British-Swiss company Glencore announced a long-term partnership with Li-Cycle, a lithium-ion battery recycling company, today, Thursday, May 5th.
The miner said it would invest $200 million in Canadian company Lee-Cycle as it looks to increase supplies of battery metals needed to make electric cars.
The move comes as governments and companies around the world step up efforts to recycle old batteries into new batteries, which are a potential new source of metal for electric vehicles.
For example, the administration of US President Joe Biden revealed this week that it will allocate $3 billion to support the domestic manufacture of electric car batteries, including battery recycling.
Glencore is making efforts to promote the recycling of batteries for electric vehicles.
Under the deal, Glencore will invest $200 million in the Canadian company by purchasing a 5-year convertible bond, at $9.95 per share, nearly 38% higher than Lee-Cycle’s closing price on Wednesday, May 4.
The British-Swiss company will get a seat on the board of the Canadian company, based in Toronto, as the latter agreed to nominate the head of the recycling division of Glencore, Kunal Sinha, to its board of directors. The deal is scheduled to expire by next July, according to Reuters.
Glencore will supply Li-Cycle’s black block, which is damaged batteries that can be processed to extract metals, such as cobalt and nickel, as well as to manufacture scrap, which will contribute to the Canadian company getting more raw materials for recycling.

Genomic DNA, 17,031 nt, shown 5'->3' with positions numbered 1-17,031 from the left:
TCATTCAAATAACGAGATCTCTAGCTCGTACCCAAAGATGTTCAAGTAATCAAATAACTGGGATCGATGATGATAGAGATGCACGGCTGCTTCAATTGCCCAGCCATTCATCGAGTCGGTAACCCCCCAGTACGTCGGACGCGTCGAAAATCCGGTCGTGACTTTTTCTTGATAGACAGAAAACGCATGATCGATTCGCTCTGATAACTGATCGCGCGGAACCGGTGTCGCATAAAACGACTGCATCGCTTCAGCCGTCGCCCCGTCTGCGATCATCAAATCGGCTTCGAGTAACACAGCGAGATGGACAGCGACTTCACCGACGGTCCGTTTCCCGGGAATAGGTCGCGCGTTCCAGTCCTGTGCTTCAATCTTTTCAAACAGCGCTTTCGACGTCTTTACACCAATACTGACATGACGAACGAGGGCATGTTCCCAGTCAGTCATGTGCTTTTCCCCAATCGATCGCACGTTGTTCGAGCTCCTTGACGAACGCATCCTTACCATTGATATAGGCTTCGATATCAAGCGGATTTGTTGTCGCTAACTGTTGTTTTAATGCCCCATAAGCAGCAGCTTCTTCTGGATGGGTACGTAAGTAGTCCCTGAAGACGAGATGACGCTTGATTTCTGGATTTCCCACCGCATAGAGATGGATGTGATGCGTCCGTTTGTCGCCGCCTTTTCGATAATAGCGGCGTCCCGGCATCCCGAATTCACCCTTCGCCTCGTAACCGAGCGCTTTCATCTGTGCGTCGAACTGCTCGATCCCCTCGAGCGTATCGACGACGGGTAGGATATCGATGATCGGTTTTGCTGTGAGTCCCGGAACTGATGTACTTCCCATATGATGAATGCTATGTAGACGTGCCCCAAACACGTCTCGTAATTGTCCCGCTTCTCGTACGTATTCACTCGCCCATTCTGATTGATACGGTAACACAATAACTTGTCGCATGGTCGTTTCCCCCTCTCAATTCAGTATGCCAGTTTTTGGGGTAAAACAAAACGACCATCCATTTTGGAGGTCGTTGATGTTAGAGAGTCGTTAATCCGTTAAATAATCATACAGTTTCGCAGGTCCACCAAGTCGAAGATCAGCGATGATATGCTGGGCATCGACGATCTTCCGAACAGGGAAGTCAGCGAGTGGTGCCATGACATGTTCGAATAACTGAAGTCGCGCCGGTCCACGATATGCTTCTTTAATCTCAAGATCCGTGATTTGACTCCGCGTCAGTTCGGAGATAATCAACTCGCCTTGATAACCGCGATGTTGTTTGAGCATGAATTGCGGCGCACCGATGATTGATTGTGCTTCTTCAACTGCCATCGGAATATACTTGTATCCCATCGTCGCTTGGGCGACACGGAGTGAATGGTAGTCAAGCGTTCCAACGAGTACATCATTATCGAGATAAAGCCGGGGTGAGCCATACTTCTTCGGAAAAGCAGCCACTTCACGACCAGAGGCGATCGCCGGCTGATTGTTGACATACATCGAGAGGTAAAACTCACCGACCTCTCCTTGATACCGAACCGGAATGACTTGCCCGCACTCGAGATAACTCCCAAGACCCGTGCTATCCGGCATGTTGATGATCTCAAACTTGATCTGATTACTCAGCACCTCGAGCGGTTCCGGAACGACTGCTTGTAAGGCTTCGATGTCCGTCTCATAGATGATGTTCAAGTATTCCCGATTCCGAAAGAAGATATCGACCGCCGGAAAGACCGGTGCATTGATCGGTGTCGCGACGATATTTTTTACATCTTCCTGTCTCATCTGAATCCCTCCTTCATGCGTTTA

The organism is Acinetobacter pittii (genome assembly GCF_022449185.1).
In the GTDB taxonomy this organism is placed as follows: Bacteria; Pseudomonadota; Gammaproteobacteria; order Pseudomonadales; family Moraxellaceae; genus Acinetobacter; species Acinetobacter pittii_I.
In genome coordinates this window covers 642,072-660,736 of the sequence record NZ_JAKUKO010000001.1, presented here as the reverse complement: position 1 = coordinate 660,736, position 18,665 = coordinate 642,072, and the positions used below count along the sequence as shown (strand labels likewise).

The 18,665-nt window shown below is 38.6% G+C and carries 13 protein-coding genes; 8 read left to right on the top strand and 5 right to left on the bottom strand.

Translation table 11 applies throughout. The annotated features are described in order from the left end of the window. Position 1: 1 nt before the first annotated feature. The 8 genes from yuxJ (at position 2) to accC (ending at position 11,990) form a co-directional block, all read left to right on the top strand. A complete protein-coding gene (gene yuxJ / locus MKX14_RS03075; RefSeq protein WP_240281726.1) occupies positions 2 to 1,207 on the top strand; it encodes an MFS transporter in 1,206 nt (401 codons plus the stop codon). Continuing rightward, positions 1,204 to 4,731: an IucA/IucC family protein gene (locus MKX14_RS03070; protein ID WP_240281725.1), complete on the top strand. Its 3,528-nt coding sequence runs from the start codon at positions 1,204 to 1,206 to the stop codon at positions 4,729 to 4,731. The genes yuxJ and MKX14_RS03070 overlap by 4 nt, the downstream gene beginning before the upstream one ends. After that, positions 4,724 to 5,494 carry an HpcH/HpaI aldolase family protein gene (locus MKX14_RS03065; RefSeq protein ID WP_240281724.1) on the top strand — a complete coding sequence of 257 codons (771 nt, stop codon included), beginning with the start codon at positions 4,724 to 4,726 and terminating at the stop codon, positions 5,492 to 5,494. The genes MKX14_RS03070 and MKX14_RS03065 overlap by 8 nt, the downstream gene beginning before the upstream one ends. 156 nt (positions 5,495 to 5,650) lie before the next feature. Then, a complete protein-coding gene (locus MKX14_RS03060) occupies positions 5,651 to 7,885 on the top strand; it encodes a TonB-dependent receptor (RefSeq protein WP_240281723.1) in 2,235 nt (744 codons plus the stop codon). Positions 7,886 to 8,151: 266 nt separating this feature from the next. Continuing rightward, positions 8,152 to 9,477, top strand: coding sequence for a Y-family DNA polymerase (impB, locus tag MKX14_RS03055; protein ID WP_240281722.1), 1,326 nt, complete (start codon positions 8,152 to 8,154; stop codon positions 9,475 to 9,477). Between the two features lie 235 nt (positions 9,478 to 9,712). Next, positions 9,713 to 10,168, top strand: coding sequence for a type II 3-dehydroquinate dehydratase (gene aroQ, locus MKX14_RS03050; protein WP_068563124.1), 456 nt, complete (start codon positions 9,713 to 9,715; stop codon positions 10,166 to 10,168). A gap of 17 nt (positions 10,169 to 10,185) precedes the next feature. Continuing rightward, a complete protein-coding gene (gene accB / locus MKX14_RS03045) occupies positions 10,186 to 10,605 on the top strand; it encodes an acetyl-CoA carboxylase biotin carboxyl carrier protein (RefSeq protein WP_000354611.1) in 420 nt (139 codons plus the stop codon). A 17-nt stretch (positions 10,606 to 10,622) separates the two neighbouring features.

The manufacturing process of electric vehicle batteries generates between 5% and 10% of manufacturing waste, and Li-Cycle builds several recycling facilities around North America. The company also plans to use Glencore’s investments in the development of these projects and for other purposes.
It is noteworthy that LG Chem – the largest chemical company in South Korea – and the US company Coke Industries, among the investors in the company “Li-Cycle”.
The deal is the latest between mining giants and recycling companies. In March, French mining company Eramet strengthened its cooperation with Suez to develop a facility in France to recycle electric car batteries by 2024.
Meanwhile, electric car makers and miners are racing to control key supplies responsible for the world’s shift to cleaner energy sources.
Automakers and industry analysts expect redeveloped batteries to play a vital role in addressing long-term supply constraints. Additionally, recycling can help control rising commodity prices, which threaten to increase the cost of batteries.
According to Bloomberg’s Energy and Data Analysis Unit, approximately 27 million electric vehicles are expected to be purchased by 2030, and landfills will accommodate approximately 1.7 million tons of scrap batteries.
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